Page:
[A] large part of Barth's distaste is his sense that the ethics of liberal Protestantism could not be extricated from a certain kind of cultural confidence: '[H]ere was ... a human culture building itself up in orderly fashion in politics, economics, and science, theoretical and applied, progressing steadily along its whole front, interpreted and ennobled by art, and through its morality and religion reaching well beyond itself toward yet better days.' The ethical question, on such an account, is no longer disruptive; it has 'an almost perfectly obvious answer', so that, in effect, the moral life becomes too easy, a matter of the simple task of following Jesus.
Within this ethos, Barth also discerns a moral anthropology with which he is distinctly ill-at-ease. He unearths in the received Protestant moral culture a notion of moral subjectivity (ultimately Kantian in origin), according to which '[t]he moral personality is the author both of the conduct with which the ethical question is concerned and of the question itself. Barth's point is not simply that such an anthropology lacks serious consideration of human corruption, but something more complex. He is beginning to unearth the way in which this picture of human subjectivity as it were projects the moral self into a neutral space, from which it can survey the ethical question 'from the viewpoint of spectators'. This notion Barth reads as a kind of absolutizing of the self and its reflective consciousness, which come to assume 'the dignity of ultimateness'. And it is precisely this --- the image of moral reason as a secure centre of value, omnicompetent in its judgements --- that the ethical question interrogates. [John Webster, Barth's Moral Theology: Human Action in Barth's Thought, 35-6]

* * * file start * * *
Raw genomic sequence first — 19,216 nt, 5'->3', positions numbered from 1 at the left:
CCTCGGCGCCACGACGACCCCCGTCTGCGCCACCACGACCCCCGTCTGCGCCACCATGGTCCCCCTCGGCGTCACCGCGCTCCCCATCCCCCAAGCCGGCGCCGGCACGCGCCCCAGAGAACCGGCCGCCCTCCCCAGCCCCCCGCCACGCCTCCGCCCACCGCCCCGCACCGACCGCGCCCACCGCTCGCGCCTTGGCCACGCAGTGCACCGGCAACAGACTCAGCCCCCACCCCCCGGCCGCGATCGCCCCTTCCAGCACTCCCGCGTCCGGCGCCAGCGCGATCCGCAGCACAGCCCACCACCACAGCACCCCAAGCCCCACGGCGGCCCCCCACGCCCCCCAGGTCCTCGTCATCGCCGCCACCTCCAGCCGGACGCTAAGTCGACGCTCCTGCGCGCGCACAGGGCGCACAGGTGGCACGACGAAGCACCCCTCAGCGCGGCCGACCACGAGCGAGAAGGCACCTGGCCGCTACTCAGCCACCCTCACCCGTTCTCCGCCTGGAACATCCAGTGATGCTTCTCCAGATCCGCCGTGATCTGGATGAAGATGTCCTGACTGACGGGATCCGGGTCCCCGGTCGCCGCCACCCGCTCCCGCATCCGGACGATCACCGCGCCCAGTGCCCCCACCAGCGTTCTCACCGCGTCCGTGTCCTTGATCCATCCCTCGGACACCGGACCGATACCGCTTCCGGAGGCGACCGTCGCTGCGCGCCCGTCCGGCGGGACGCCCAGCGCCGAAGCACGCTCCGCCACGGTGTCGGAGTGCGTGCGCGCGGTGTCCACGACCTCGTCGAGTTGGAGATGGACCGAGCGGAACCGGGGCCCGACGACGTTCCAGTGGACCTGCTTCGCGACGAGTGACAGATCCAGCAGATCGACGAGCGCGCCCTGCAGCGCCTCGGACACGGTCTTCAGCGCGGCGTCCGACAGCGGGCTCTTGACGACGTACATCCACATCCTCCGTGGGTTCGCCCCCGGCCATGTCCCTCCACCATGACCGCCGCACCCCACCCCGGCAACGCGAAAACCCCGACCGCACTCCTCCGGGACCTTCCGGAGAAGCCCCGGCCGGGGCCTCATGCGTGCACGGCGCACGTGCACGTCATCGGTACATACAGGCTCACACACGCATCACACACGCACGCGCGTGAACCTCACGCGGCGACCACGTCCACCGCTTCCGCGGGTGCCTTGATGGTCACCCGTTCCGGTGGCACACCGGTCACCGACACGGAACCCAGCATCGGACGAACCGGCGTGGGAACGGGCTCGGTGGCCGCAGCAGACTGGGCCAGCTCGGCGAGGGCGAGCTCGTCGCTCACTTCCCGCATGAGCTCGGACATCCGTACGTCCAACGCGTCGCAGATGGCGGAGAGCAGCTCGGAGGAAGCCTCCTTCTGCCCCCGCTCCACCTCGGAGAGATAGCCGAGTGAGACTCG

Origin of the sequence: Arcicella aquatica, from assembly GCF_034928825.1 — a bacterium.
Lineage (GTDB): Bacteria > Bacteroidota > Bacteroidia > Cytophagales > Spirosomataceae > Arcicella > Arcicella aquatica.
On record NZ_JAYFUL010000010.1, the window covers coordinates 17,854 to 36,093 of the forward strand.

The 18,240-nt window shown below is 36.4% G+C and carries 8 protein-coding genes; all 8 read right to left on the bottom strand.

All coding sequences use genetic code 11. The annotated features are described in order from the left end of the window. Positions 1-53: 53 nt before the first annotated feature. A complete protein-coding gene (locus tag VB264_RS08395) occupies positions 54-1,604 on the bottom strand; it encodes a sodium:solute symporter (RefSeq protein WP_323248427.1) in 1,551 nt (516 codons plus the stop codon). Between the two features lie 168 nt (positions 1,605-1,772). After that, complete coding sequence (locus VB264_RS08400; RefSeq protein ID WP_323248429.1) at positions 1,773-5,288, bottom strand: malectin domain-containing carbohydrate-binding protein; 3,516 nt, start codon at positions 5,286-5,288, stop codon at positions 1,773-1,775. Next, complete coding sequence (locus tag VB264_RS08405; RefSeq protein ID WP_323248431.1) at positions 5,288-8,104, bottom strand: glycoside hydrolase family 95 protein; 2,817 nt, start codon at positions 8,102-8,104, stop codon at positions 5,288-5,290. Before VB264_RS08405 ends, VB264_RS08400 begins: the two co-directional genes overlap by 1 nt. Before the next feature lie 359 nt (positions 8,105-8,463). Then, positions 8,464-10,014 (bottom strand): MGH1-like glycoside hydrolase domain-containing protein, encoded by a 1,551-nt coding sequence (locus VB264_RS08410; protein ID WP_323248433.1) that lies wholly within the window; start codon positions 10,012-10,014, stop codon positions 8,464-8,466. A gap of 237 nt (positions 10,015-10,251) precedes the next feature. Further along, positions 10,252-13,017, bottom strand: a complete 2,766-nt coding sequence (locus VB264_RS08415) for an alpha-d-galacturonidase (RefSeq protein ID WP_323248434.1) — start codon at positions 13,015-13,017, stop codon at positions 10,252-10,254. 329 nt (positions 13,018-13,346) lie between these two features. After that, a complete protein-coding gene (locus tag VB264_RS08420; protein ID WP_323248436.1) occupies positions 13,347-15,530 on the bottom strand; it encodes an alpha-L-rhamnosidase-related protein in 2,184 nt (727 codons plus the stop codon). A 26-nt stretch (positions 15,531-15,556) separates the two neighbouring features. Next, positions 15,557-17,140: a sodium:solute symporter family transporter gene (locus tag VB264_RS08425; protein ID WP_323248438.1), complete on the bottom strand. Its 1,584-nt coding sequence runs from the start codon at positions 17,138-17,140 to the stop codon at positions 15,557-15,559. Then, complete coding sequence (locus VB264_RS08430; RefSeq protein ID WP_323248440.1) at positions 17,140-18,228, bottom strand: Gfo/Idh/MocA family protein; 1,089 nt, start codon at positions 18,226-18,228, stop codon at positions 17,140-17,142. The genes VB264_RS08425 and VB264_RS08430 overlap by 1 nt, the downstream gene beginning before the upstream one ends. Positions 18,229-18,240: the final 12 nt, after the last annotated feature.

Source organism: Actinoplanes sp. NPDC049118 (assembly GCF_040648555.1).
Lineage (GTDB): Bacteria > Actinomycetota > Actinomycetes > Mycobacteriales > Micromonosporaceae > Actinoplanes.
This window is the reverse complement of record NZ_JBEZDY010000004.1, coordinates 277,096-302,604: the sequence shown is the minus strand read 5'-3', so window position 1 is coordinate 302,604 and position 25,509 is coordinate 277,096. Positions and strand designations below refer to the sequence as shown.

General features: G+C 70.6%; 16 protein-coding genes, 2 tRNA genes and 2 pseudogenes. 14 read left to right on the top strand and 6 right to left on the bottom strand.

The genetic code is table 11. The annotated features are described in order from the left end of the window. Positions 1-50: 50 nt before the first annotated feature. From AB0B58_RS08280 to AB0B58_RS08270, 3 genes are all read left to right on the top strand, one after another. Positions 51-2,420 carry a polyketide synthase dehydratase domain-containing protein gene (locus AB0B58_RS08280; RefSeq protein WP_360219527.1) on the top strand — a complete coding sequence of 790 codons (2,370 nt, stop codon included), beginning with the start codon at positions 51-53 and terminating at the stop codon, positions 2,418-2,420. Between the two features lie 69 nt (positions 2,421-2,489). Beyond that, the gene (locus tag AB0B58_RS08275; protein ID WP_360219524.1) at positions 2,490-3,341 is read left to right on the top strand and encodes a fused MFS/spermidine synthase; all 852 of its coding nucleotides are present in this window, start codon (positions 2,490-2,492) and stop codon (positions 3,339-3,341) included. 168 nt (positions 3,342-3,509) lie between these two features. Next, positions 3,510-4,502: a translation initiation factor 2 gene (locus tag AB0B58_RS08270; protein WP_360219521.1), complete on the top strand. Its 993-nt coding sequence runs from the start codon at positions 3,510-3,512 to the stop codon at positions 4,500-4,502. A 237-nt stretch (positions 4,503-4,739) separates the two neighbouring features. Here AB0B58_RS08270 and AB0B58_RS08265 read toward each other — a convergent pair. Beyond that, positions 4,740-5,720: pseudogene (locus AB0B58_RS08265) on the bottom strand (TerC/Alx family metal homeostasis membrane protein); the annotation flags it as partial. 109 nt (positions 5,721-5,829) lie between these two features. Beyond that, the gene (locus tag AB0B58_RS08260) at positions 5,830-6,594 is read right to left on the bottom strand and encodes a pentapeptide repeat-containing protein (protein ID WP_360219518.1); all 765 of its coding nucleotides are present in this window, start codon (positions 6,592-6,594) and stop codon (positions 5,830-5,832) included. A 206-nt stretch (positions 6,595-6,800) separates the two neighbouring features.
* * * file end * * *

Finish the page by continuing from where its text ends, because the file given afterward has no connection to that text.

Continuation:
Is what I am getting at overstated?